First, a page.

The German specialists offer cardiac catheterization both for diagnostic and treatment of cardiac problems. Our heart is a muscle which functions uninterruptedly and thus needs abundant supply of blood and oxygen. Although the heart is constantly pumping blood, vascular plexus provides the cardiac muscle with blood and oxygen accomplishes a very important function.
Vascular plexus (coronary artery) is formed by two branches of arteries. X-ray engineering and cardiac catheter. Coronary arteries are so small. While radiopaque substance is inserted into coronary artery through a thin plastic tube, radiologists use X-ray to watch the substance. This helps not only to capture the spots of coronary vessels, but also to detect the spots of their constriction and occlusion.
According to the results of the examination, doctors select the method of treatment: artery dilatation by means of balloon catheter, removing the clots by medical treatment or heart surgery. The surgeon gains access to the coronary vessels under local anesthesia through the right side of the inguinal region or through the vascular plexus near the wrist. From there cardiac catheter approaches to the coronary vessels.
Cardiac catheterization is the optimal and often life-saving treatment for most heart attack patients. The statistics of the hospitals show that in Germany more than 715,000 people undergo cardiac catheterization per year, so the level of care can be described as very good. In Germany (2018), a total of 715,391 patients in 841 hospitals performed 745,247 cardiac catheterizations. 64.3 percent of the patients are men. 60.4 percent of the procedures were performed for diagnostic purposes. In summary, one can say that the situation in Germany is good and the quality of the cardiac catheterization is good.
Cardiac catheterization, as the current evaluations show, is very safe in Germany. Depending on the risk in the different clusters, the proportion of adverse events during the intervention ranged from 0.38 to 1.57 percent, with patients with acute coronary syndrome being five times more likely than patients without this.
Cardiac catheterization is a minimally invasive type of cardiac examination. Cardiac catheter can be inserted through a venous or arterial blood vessel in inguinal region, crook of the arm or the wrist. There are different methods of gaining access depending on the aim of the examination. Examination of vessels in venous heart is called right heart catheterization and examination of systemic heart is, correspondingly, called left heart catheterization. Left heart catheterization is performed more often than the right one. Venous heart catheterization is mainly conducted for visualization of coronary vessels and enlargement of their lumen by means of balloon dilatation.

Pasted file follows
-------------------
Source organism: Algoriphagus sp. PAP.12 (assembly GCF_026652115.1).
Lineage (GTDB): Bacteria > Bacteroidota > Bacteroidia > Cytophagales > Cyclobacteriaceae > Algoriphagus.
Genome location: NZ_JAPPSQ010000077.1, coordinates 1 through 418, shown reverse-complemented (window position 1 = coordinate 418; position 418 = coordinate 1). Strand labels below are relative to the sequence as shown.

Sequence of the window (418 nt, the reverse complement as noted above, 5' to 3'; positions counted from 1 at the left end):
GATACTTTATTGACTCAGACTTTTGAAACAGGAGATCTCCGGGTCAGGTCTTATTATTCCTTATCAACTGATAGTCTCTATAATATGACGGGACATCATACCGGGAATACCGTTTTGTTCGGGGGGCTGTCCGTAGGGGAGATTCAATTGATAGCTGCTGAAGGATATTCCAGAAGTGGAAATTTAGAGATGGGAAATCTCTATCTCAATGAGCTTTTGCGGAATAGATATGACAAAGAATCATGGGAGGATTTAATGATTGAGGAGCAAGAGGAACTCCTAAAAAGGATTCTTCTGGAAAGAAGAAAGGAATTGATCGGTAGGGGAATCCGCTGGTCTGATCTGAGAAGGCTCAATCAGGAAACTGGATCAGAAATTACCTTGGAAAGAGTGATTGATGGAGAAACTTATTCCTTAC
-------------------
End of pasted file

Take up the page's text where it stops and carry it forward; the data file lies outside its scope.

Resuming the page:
Catheter ablation is a special kind of surgical treatment by means of a cardiac catheter. During the procedure electric current can be used to treat heart rhythm disturbance (tachycardia). Nowadays catheter ablation is considered a standard therapy method for some forms of tachycardia. While medication only suppresses the symptoms of tachycardia, catheter ablation can treat the disease. This treatment method has a quite high success rate; for example, treatment of atrial fibrillation, re-entry in arteriovenous node or Wolff-Parkinson-White syndrome (preexcitation syndrome) has success rate of more than 90%.
At cardiology centres of Germany cardiac catheterization is conducted using the latest technology.
A cardiac catheterization study can visualize a disease of the heart, heart valves, or coronary arteries on a screen. A cardiac catheter is a fine, flexible plastic tube that is advanced through a blood vessel to the heart during X-ray inspection.
Intravenous access to your arm is provided for the examination, so you can administer medication quickly in an emergency. In the cardiac catheterization lab, they are then stored on the examination table, so that the doctor can work well with the C-shaped X-ray arc. The groin or arm is then disinfected for vascular puncture and locally anesthetized - general anesthesia is not necessary. Subsequently, the vessel is then punctured by means of the so-called Seldinger technique. After the puncture, various wires and fine tubes are passed over the vessel to the heart. The doctor can then use the X-ray machine to assess the position of the catheter. The examination is not painful. Sometimes patients feel a slight haul or a warm sensation when injecting the contrast agent.
There are two types of cardiac catheterization:
In both types of examination, tissue samples can also be taken. A clarification of possible causes of cardiac arrhythmias is possible. Special catheters are used to measure how many liters of blood are pumped through the heart in one minute. This allows the doctor to assess whether cardiac output is limited.